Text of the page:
Hip-hop artist T-Pain has been an unlikely gay rights activist lately with his recent series of anti-homophobia tweets. But as with much of hip-hop itself, one must explore the context to really appreciate it. Without the story behind statements such as "Attention all homophobic idiots: if you're not attractive to straight women, you're probably not attractive to gay men. You can unclench now," they can be unsettling.
Are these musicians, T-Pain's esteemed peers, still walking past gay men with their butts clenched? And why is T-Pain, of all people, getting his own boxers in a twist about it?
I sat down with the King of Autotune at a press event and found that his newly acquired rage against homophobia stems from witnessing his gay assistant, E.J., endure daily rounds of disrespect and discrimination from within the industry.
"I was at an Akon party, and for some reason everybody was trying to stay away from me because of my assistant," said T-Pain, who witnessed a shift in the dynamic of the whole party. "I was sitting next to him, and it seemed like no one wanted to even come around us."
Some readers might be nodding right now, thinking, "Obviously, Rajul. The hip-hop industry is known to be a cesspool of homophobic imbeciles." However, that is a stereotype. So I prodded further.
Apparently, as Teddy Pain explained, the ones who are "cool" (that is, gay-friendly) are too cowardly to be loud and proud about it.
"It's not the hip or cool thing to do to be OK with it; you're not allowed to say it," he said. "Everybody was working with Frank Ocean before he came out. And now you have people like, 'No Frank Ocean features!' When he came out, it was like, 'Oh, that's not cool. People gonna think I'm gay if I put him on a song with me.' No, they're going to think you got a song with Frank Ocean. That's all."
T-Pain's reference to Ocean proves that hip-hop is a kindergarten-playground type of game: Be nice to the kid who's different, but don't go public with it, because it could drag you down. That's quite disconcerting.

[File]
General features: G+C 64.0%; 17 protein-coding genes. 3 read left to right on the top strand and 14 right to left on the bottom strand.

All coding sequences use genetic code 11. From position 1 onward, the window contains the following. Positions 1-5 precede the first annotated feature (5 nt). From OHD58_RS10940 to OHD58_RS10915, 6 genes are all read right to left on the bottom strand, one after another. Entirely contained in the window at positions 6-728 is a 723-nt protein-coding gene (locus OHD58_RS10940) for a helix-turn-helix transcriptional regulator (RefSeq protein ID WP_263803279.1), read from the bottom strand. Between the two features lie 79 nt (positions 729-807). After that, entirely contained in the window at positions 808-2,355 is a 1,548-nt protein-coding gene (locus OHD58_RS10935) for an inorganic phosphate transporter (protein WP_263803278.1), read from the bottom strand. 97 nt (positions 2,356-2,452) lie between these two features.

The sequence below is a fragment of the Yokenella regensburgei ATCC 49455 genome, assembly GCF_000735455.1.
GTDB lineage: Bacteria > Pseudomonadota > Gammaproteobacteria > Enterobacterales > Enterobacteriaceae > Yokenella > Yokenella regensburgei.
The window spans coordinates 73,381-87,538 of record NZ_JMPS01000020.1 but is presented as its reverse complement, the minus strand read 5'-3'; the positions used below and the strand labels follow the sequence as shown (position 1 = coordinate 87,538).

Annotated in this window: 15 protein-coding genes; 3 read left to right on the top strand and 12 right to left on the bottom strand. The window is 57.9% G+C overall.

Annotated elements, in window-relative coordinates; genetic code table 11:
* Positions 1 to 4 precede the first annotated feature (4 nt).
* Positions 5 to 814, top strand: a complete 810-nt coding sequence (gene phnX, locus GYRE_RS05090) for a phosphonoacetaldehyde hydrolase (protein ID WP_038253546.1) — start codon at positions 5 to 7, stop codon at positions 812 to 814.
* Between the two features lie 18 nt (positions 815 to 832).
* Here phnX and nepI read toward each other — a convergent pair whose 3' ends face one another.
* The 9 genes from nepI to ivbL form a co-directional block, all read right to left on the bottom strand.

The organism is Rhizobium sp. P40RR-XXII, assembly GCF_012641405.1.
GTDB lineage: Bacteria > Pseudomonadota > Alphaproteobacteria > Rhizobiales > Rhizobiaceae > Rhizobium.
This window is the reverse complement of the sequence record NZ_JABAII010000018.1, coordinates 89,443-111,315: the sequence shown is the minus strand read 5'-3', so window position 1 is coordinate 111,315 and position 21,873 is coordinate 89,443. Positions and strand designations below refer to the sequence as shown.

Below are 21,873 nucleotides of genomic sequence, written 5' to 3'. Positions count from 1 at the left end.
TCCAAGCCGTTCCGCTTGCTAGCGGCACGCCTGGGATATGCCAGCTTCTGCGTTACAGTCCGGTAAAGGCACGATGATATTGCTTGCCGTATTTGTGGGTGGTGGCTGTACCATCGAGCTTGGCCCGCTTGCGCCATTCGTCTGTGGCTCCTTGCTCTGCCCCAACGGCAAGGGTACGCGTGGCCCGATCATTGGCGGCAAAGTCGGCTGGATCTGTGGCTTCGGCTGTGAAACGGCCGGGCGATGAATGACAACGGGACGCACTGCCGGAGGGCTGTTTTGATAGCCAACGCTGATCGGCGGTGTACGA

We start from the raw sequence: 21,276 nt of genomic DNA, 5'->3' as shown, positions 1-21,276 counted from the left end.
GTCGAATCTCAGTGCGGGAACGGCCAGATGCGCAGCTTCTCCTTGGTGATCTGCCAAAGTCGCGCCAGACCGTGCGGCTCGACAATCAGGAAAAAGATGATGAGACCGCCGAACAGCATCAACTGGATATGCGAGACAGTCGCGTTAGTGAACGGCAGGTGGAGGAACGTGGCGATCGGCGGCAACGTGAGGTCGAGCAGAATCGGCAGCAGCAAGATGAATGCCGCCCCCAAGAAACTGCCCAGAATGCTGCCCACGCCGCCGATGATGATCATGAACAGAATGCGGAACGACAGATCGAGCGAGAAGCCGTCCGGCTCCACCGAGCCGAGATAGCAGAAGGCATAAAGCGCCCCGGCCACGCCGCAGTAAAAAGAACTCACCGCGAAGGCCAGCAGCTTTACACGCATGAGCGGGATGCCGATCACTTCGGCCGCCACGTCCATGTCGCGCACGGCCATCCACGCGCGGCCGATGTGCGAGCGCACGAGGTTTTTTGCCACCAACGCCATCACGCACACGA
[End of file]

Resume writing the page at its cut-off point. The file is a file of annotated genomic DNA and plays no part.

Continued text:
T-Pain went on: "You know, I've had people not want to work with me because I have a gay assistant. These people don't want to be in the studio if I have [E.J.] with me."
Meanwhile, I spied the man responsible for T-Pain's rainbow-flag-waving rant standing in the corner, conversing with a publicist. He is an attractive, lean, young black man dressed in plaid and khaki. I wonder if his presence bothers other men in the industry because he isn't the gay stereotype that the media lustfully craves. His sexuality doesn't seem to be the only throbbing quality he possesses. Perhaps that makes straight guys in the industry who look, sound and dress like him uncomfortable.
Before my interview, E.J. patiently stood next to T-Pain, meticulously folding up the cuffs of his boss' button-down to prep him for a photo shoot. The gesture floored me. T-Pain is not considered pretty in any way (in fact, one of my favorite hip-hop journalists, Rondell Conway, once described him as having "a face only a mother could love"), yet his appearance has started to evolve. He's switched up his hairstyle, his clothes coordinate and fit better, and his skin is like a newborn's.
I'm not saying that this change is thanks to his new gay assistant, because that would be indulging in stereotypes. I'm just presenting the facts. Take from it what you will. While T-Pain told me that he's agitated by his peers' behavior, he seems lighthearted and approaches his homophobia bashing with humor. He laughs and smiles a lot these days.
A few of my journalism students, in their typical-20-year-old-frat-boy mindset, perceived T-pain's tweets as hyperempathy. "He just might be gay as well," they scoffed. Sure, that's a possibility for anyone, but they don't get it. Could it be that coming out isn't just about proclaiming one's homosexuality? Perhaps the really liberating thing for T-Pain is proclaiming his status as a straight ally in a community that spits on straight allies.
We went on to discuss NBA player Jason Collins' recent coming out. Forgetting Collins' status as a free agent and his career politics for a minute, I asked T-Pain if he thinks it's going to change the vibe between Collins and his teammates in the locker room. What I got was the makings of another potential tweet:
"You been getting butt-ass naked all these years, and [he] ain't did nothing yet; [he] don't want you, dude," he said. "If I was to come out gay as an athlete, I'm not going to all of a sudden want you. They already have their gay partners or whatever. They're not going to want you now. You're very ugly, dude."
A little clumsy, yet charming. It seems that it's not just society's conflation of sexuality with profession that T-Pain is upset about here, but the arrogance of straight men. Don't flatter yourselves, he's saying. Gay men have standards.
So there you have it: The guy who sang about falling in love with a stripper is defending the right to fall in love with whomever else you damn well please. Now all we need is for Rick Ross to attend a gender studies course at Sarah Lawrence and for Kanye West to spend some time on the therapist's couch, and I can stop defending commercial hip-hop for good.